• Link checks your code for you
    As you type your HTML and CSS, Lint inside Dreamweaver CC (2015) checks your code and validates that it is correct. It will highlight incorrect lines in red, and if you click on them you will get more information about what the problem is so you can fix it.

There are lots of other small features added to Dreamweaver, but those are the highlights.

Changes to Muse

Adobe Muse has also been updated in the 2015 release. Like Dreamweaver, you can now get stock photos from Adobe Stock right inside Muse CC (2015). You can also get Adobe Typekit fonts right from within Muse.

The widgets panel now includes shopping carts and RSS blog feeds. You can even style the feeds you pull in. There are lots of widgets both free and paid that you can use to improve your site.
Add a Blog
I am happy to say that you can finally add radio buttons and checkboxes to contact forms in Muse. This makes it easier to get more accurate information from your form submissions.
Muse Contact Form Updates

CC 2015 Release is Pretty Exciting

CreativeSync is a very useful tool to keep your files and images up-to-date across all your computers and devices. I have already created documents on my laptop and then finished them on my desktop as well as worked with images on my iPad that I finished on my laptop or desktop. It’s a very convenient feature.

There are updates to the following apps in Creative Cloud (2015):

  • AfterEffects
  • Audition
  • Dreamweaver
  • Edge Animate
  • Flash
  • Illustrator
  • InCopy
  • InDesign
  • Lightroom
  • Media Encoder
  • Muse
  • Photoshop
  • Prelude
  • Premiere Pro
  • SpeedGrade

Updates from Adobe – a Fun New Adobe App

Adobe released a number of new apps and features today at the MAX convention. There are some new features in Photoshop CC, Illustrator CC, InDesign CC, and Premiere Pro CC. But the ones I found most interesting were the changes to Muse CC, Dreamweaver CC, and the new free Apps for iOS.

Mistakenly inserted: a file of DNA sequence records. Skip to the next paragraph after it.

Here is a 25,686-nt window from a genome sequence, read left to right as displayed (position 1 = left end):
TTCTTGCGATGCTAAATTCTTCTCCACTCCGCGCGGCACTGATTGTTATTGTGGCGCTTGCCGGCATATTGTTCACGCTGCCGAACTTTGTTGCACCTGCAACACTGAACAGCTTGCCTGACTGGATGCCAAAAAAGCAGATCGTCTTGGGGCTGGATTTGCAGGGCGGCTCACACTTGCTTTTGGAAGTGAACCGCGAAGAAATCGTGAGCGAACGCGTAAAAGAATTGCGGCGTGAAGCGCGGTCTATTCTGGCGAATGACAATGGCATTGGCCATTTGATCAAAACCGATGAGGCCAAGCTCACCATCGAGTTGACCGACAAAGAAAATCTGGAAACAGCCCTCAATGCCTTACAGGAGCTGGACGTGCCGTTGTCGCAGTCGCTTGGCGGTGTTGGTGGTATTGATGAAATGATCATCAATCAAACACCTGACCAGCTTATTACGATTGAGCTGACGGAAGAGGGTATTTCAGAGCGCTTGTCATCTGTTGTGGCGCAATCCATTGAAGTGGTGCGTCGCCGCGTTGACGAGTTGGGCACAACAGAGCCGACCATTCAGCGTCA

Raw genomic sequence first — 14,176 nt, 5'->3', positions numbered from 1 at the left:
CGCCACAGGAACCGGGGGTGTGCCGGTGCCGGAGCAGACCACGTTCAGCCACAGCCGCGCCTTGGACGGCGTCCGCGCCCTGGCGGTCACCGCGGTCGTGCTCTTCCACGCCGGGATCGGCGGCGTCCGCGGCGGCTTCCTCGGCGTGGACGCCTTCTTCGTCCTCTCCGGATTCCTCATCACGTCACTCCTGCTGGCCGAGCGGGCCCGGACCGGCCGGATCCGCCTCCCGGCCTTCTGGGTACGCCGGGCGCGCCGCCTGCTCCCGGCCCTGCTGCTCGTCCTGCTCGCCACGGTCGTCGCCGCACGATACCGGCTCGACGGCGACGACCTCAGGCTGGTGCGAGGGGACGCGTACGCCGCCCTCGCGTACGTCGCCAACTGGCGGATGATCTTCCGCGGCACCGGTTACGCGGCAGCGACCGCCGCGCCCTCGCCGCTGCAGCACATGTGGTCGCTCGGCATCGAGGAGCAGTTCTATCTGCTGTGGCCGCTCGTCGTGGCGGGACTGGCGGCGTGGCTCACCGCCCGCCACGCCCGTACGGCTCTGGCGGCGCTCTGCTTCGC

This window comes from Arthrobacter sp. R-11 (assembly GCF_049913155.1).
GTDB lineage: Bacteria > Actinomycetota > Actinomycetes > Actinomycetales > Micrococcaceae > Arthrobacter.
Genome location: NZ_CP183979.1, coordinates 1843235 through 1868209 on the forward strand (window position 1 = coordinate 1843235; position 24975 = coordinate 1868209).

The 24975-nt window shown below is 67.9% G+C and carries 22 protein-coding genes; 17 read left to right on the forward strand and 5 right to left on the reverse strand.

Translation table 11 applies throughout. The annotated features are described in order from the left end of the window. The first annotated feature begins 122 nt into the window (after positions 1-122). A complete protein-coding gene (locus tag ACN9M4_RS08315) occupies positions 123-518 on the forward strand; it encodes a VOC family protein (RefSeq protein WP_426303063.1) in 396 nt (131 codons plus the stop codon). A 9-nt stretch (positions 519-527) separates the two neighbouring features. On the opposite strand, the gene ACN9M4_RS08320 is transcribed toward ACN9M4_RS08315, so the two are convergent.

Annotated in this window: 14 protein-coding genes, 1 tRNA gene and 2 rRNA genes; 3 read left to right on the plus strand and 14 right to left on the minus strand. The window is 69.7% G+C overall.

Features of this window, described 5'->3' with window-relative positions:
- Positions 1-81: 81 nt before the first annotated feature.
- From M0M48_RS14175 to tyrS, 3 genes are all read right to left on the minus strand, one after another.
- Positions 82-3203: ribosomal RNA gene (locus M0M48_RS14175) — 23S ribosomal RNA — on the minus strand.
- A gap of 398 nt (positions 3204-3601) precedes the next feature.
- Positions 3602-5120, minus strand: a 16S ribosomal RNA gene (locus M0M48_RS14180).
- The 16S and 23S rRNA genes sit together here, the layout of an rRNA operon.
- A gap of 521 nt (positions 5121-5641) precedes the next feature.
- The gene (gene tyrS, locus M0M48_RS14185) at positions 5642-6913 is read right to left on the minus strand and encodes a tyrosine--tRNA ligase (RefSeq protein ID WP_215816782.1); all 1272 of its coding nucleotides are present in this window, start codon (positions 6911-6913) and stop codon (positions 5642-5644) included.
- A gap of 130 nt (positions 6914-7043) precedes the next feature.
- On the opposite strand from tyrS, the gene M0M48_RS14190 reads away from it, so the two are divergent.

Muse CC

Muse finally has secure FTP support which I find very important. In fact some of the servers I work on don’t allow any connection other than secure FTP – which meant until now I couldn’t use Muse for them.
It also now has Find and Replace. This is a critical feature for web editors as when you’re working on a large site it can be difficult to know you’ve found all the instances you need to change if you have to do it by hand. For one site I worked on, we had to provide discounts to customers because one page listed the price from the previous year, and we didn’t catch it when we updated the site with the new price.
Another great new feature of Muse CC is the SVG import. Now you can create your images as vector graphics and import them directly into your web page. This is great for doing prototyping in Illustrator and then moving directly to the website. SVG images give you so many options beyond the standard web images.

Dreamweaver CC

Dreamweaver CC doesn’t have a lot of updates this time, but there are a few that are interesting. It has 64-bit support, plus they updated Live View. You can now edit while in Live View – which is a huge improvement. I hardly ever leave Live View now. I love that you can drag and drop images into Live View—so much easier to do! There are also a bunch of new starter templates you can use to create different kinds of pages including Responsive Web Designs.

Mobile Apps

But beyond Dreamweaver and Muse, Adobe now offers a bunch of mobile apps that all connect with your Creative Cloud account to allow you access to your creations from any device. There are three new apps in this release:

  • Adobe Premiere Clip
  • Brush CC
  • Shape CC

The one I’m most interested in is Brush CC.

Brush CC

Brush is a new app that will help you create your own custom brushes right on your iPad or iPhone. You start by creating a line or shape or whatever you want as a brush. Then you can modify it so that it displays exactly as you want it to. You can adjust things like:

  • display as a ribbon, or just a scattering of marks
  • color or black and white